Tuesday, November 20, 2018

Two New Book Reviews: See Me (by H.R. Hobbs) and Hear Me (by H.R. Hobbs). Two middle years' novels concerning school bullying.

“See Me” (Breaking the Rules Series)
by H.R. Hobbs
Published by H.R. Hobbs
Review by Shelley A. Leedahl
ISBN 9-780995-344808

Retired teacher Heather Hobbs has turned her lifelong passion for books into a new profession. In 2015 she picked up the pen and started writing realistic, contemporary page-turners for middle years' students, and rather than wait years for a publisher to consider, potentially accept her manuscript, and release her books, Assiniboia-based Hobbs took matters into her own hands and published her own work under the pen name H.R. Hobbs. With almost thirty years of classroom experience to her credit, the teacher-turned writer's depiction of middle grades' school culture results in an interesting and credible story.   

See Me, the first in her Breaking the Rules Series, looks just like a trade published book. The cover features a close-up of an eye, and the interior type is easy to read. The story's narrator is 13-year-old Hannah, an only child who was traumatized on her very first day of kindergarten after a classmate, Brady, noticed the "ugly" burn scars on her legs and called her "Scar-legs". The ostracizing and bullying that began that day has followed her all the way into Grade Seven, and her nemesis, Brady, is still a classmate. All Hannah wants is "to be invisible in school," and for the most part, she is.

Hannah, the quiet loner, also seems to hover beneath the radar at home, and that's exactly where she like to exist. After she'd angered her farther during an early childhood incident, she vowed to always follow the rules and never upset her father - "a man of few words, he would come home from work, grab a bottle from the cupboard over the fridge, and poor the golden liquid in a glass" - again. Hannah says that by age five "the need to please [her] parents had become an obsession". It doesn't sound like a very healthy childhood. Hannah's only outlet is her journal. Full of her private thoughts and poems, the journal is "the only place that [she] let [her] true self out". She never shares it with anyone.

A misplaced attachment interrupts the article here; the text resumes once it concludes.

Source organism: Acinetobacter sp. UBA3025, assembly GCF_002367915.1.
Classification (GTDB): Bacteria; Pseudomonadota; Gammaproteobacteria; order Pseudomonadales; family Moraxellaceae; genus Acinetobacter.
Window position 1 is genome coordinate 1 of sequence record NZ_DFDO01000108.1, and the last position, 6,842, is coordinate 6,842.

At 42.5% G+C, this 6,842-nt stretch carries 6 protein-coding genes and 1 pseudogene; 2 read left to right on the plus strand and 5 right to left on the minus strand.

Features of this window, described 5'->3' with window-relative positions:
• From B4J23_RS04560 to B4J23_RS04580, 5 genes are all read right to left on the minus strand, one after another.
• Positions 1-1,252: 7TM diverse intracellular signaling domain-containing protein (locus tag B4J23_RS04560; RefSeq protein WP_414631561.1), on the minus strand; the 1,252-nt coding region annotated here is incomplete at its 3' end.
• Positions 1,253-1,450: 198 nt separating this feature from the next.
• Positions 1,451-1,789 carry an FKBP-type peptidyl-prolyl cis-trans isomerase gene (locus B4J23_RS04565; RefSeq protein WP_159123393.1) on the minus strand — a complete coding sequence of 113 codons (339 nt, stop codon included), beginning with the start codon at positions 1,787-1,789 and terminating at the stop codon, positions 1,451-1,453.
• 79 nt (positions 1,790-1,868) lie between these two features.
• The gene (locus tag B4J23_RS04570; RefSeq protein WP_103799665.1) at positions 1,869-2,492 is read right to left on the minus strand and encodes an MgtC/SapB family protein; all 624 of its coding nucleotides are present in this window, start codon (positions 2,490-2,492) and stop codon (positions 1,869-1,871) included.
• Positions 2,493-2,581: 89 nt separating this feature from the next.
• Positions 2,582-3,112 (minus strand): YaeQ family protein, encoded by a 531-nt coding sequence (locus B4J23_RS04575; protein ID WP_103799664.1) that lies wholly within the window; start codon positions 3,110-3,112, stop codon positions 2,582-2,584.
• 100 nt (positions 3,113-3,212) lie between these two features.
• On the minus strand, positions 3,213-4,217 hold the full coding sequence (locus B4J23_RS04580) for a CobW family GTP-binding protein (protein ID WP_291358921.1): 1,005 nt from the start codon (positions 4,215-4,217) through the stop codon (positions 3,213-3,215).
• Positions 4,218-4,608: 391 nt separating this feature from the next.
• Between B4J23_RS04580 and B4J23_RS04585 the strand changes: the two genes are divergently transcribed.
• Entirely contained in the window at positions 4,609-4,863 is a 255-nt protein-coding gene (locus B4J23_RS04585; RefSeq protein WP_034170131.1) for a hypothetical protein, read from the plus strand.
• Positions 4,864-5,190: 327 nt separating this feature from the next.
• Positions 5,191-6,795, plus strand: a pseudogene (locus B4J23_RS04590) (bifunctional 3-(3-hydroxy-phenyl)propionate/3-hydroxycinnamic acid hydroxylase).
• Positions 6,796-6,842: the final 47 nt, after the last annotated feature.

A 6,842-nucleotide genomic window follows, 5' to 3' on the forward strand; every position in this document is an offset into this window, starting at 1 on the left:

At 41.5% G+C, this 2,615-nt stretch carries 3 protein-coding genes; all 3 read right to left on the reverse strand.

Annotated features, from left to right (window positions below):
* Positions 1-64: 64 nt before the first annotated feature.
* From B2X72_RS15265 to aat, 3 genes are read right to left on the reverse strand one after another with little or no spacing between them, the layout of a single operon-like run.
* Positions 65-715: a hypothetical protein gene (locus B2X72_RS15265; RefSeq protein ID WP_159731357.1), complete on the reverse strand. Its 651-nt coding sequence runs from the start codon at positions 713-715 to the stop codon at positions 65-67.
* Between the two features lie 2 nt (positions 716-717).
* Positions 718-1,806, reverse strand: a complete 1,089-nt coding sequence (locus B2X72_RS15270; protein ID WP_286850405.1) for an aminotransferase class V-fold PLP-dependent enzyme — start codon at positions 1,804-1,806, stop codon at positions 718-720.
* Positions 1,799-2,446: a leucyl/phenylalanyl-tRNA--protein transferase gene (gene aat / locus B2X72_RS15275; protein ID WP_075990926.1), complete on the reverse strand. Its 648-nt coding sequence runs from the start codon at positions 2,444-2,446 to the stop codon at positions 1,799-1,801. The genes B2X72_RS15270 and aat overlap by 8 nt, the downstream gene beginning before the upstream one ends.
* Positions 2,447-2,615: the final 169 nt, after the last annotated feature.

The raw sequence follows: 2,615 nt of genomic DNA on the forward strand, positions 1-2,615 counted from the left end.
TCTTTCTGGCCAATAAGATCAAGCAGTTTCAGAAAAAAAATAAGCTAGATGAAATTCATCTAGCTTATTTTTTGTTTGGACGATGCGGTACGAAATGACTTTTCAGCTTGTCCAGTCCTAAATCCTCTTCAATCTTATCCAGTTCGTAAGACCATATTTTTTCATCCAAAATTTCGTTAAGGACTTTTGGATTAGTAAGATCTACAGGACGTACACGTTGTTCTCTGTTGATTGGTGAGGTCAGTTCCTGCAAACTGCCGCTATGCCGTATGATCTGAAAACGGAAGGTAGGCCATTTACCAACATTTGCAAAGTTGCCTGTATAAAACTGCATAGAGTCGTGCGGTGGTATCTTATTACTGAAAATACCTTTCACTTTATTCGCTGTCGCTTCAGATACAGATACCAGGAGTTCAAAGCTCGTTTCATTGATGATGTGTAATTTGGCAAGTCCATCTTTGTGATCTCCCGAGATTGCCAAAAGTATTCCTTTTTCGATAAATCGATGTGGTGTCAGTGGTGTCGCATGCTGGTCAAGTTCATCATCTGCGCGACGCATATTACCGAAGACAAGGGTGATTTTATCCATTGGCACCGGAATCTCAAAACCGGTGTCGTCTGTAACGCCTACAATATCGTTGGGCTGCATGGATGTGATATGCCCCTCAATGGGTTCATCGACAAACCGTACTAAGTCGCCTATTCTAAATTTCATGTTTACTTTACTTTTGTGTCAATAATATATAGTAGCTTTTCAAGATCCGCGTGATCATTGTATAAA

Enter new student, Chip, with his "Star Wars" T-shirts, his habit of engaging reticent Hannah in conversation, and his I-don't-care-what-anyone-else-thinks attitude. Hannah eventually warms to him. Unfortunately, Brady and his cohorts make Chip a target, too.

Young readers will relate to the contemporary language and references, ie: Chip says "Meh" and Hannah watches "The Hunger Games" - for the fourth time.

As I write this there's another national case of school bullying in the news. This issue is not going away, but books like "See Me" can help youth who suffer understand that they are not alone, and that speaking up, though difficult, is often the first step toward a solution.

As compelling as the school story is, it's the relationship between Hannah and her ambulance attendant father that I look forward to learning more about in Hobbs' sequel, Hear Me. What's going on there? 
A Kindle version of this book can be ordered via amazon.ca. For more about the writer and this series, see hrhobbsbooks.com.